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Hailing Hayley

Hayley Wickenheiser's is a giant and a trailblazer for her athletic accomplishments and her contributions to Canadian sport and culture. Her accomplishments are without precedent.

Hayley Wickenheiser's is a giant and a trailblazer for her athletic accomplishments and her contributions to Canadian sport and culture. Her accomplishments are without precedent.

She has only one living peer in hockey in this country and that fellow's last name is Gretzky. The careers of all the others, even Lafleur, Clarke, Roy, Lemieux, Brodeur and Crosby, simply do not measure up in a pound-for-pound comparison.

She's won four gold medals and one silver medal in women's hockey at the last five Olympic Winter Games, making her Canada's most decorated Olympian. She plans to try to make the 2018 Canadian team when she is 39 years old for an incredible sixth consecutive time. She's a member of the Order of Canada and has been inducted in Canada's Walk of Fame. She won a gold medal in hockey at the Canada Winter Games when she was just 12 years old, scoring the game-winning goal in the final. She was first named to Canada's national women's hockey team when she was 15 and, 21 years later, she's still on it. She has played professional hockey in a men's league in Europe, not as a marketing gimmick but as someone expected to score goals and assists, which she did. She came from a tiny town in Saskatchewan, learned her craft on a backyard rink and inspired thousands of girls and women to pass on ringette in favour of hockey.

Her story is one of passion, grit, devotion and excellence.

She was greeted with a standing ovation Tuesday morning at the UNBC Timberwolves legacy breakfast and when she was done talking, the full house at the Ramada were on their feet applauding once again.

She is not a gifted speaker (she admitted to the audience that she is leads by example, leaving the rah-rah speeches to others) but she has great and inspiring stories to tell and those stories were soaked up by the audience - partially made up of UNBC student athletes, as well as the members from various local girls hockey teams. Those players and their parents (who probably took the day off work and pulled their girls out of school for the event) quickly lined up afterward for photo and autographs with Wickenheiser.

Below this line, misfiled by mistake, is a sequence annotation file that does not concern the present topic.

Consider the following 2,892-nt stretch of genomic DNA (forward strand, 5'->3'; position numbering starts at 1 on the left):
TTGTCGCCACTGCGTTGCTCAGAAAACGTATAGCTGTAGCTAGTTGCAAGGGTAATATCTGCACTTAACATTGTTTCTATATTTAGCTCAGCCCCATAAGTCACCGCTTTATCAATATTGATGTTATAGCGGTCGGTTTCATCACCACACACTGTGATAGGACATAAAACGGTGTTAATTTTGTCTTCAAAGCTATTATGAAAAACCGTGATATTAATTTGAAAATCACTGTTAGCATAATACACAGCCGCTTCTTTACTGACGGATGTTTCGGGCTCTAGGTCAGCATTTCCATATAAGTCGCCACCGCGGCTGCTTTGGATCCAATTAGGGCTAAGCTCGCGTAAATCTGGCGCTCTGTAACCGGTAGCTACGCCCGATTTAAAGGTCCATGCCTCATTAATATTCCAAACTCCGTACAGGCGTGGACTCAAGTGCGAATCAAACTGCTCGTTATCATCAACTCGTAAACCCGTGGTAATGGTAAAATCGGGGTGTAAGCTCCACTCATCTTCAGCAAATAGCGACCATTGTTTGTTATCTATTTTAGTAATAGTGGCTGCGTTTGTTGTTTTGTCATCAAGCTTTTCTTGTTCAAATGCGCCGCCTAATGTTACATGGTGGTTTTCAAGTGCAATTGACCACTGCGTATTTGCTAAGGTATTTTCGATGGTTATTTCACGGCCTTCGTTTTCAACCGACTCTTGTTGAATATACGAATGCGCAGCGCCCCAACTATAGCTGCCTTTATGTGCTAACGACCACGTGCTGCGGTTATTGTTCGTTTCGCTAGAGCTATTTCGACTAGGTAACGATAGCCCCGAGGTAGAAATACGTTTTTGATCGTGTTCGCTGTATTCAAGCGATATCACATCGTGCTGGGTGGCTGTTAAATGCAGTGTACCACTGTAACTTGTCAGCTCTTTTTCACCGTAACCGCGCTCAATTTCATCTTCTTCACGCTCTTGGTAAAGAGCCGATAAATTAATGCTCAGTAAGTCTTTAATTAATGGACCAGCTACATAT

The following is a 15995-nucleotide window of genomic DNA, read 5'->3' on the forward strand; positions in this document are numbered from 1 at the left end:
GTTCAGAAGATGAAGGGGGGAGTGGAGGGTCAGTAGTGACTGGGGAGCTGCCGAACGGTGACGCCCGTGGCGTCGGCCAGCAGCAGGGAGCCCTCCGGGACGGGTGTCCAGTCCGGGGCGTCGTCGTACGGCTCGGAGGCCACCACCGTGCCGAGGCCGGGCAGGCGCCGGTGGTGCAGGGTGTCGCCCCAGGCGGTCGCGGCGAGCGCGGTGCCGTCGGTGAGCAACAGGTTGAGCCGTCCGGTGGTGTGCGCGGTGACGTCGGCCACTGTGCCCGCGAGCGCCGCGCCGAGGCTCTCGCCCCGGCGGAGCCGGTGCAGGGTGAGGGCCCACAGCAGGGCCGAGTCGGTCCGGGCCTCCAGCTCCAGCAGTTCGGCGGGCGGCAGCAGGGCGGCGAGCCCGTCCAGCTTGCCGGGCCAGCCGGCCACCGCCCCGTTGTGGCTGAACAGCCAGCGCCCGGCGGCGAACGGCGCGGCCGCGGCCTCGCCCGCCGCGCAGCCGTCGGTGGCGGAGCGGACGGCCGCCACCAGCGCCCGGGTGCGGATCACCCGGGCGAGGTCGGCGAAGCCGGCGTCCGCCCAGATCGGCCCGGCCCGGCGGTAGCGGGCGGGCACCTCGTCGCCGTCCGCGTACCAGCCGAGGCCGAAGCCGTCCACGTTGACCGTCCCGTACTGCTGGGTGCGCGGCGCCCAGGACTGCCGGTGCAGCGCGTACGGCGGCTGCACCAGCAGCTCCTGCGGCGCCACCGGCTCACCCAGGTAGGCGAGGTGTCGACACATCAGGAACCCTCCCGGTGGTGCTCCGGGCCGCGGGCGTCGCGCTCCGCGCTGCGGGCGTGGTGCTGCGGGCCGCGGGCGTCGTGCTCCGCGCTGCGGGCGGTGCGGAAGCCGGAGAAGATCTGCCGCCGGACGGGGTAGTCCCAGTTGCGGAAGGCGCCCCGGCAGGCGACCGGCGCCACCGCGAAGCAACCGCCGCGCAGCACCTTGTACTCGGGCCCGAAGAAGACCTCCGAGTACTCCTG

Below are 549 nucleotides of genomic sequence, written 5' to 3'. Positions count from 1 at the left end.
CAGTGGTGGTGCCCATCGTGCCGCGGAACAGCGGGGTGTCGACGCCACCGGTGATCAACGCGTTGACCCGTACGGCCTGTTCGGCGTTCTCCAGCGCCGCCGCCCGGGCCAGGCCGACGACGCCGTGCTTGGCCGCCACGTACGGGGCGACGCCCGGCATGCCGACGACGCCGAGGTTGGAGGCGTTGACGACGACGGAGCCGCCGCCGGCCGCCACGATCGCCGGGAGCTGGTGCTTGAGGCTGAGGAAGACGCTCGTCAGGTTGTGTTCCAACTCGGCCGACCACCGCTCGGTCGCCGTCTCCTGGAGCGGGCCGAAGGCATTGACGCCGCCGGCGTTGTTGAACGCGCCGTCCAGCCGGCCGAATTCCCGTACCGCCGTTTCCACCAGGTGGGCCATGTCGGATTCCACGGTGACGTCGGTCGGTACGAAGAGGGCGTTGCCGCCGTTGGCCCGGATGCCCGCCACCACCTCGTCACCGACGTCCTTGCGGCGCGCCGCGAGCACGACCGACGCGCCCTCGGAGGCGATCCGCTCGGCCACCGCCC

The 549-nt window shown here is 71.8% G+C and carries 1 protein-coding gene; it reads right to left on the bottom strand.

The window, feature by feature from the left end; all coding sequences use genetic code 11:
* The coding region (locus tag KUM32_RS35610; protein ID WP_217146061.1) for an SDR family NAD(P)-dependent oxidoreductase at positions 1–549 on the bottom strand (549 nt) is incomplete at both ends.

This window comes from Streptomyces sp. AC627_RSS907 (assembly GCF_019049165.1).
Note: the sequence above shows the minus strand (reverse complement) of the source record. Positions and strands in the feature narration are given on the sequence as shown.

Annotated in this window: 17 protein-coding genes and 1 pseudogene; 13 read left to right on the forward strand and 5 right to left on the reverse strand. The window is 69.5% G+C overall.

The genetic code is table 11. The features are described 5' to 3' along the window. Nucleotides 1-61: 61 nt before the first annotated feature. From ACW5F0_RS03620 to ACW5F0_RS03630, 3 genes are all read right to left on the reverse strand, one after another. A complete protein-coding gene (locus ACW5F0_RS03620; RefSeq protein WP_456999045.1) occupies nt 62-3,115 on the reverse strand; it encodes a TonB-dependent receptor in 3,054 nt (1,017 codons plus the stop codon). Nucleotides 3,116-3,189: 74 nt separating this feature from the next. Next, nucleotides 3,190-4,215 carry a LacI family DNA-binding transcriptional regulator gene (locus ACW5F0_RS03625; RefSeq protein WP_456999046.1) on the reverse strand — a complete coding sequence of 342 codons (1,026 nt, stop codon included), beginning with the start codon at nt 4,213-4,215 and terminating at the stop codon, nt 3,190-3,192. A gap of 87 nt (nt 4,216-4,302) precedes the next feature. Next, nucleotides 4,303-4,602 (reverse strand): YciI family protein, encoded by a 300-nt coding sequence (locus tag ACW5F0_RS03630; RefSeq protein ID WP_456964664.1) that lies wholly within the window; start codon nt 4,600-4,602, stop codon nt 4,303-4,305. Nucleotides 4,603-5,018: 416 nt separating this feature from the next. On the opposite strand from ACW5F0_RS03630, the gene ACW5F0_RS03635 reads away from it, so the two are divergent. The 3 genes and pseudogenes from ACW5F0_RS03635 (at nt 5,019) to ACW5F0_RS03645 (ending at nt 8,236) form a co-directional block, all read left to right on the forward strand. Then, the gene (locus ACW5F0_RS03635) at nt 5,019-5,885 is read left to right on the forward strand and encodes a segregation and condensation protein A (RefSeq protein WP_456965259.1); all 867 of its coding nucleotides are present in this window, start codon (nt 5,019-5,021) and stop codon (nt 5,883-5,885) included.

That's the kind of devotion Wickenheiser commands from young female hockey players and their parents, so thankful are they to have such a powerful role model their daughters have embraced, when the alternatives are Miley Cyrus and Honey Boo Boo.

She deserves that same devotion from male athletes and male hockey players, too, but, if her Prince George appearance was any indication, she probably doesn't get it as much as she should. Sadly, there were no little boys lined up Tuesday to see one of Canada's best hockey players and best athletes ever.

For members of the Cariboo Cougars about to play for a B.C. Major Midget League title and for players with the Prince George Cougars, fighting for a playoff spot, Wickenheiser should be royalty.

Not only has she dominated women's hockey at the national and global level for the past 20 years, she's a two-sport threat. In 1994, when she was 15 and won her first world championship gold medal playing for the Canadian women's hockey team, she was also named all-Canadian shortstop and top batter at the Canadian Midget Softball Nationals. She went on to play for the Canadian women's softball team at the 2000 Summer Olympics in Beijing.

At the top of her game, she adopted the infant son of her boyfriend and she talked about Noah, now a teenager, several times during Tuesday's event. In a 2012 interview with the Canadian Press, she described Noah as being the antidote for "the disease of me."

What she meant is that many elite athletes worry about themselves, their physical and mental condition, at the expense of all else and all others. Effective parenthood doesn't allow such narcissism.

Wickenheiser doesn't just get away from the rink to be a parent, she also helps others through various charity work to benefit young athletes, children and women with ovarian cancer.

She has been to Africa twice on goodwill missions to promote the power of sport as a way to build peace.

She's far more than just a role model for young girls. She's an inspiration for all athletes and all Canadians.

-- Managing editor Neil Godbout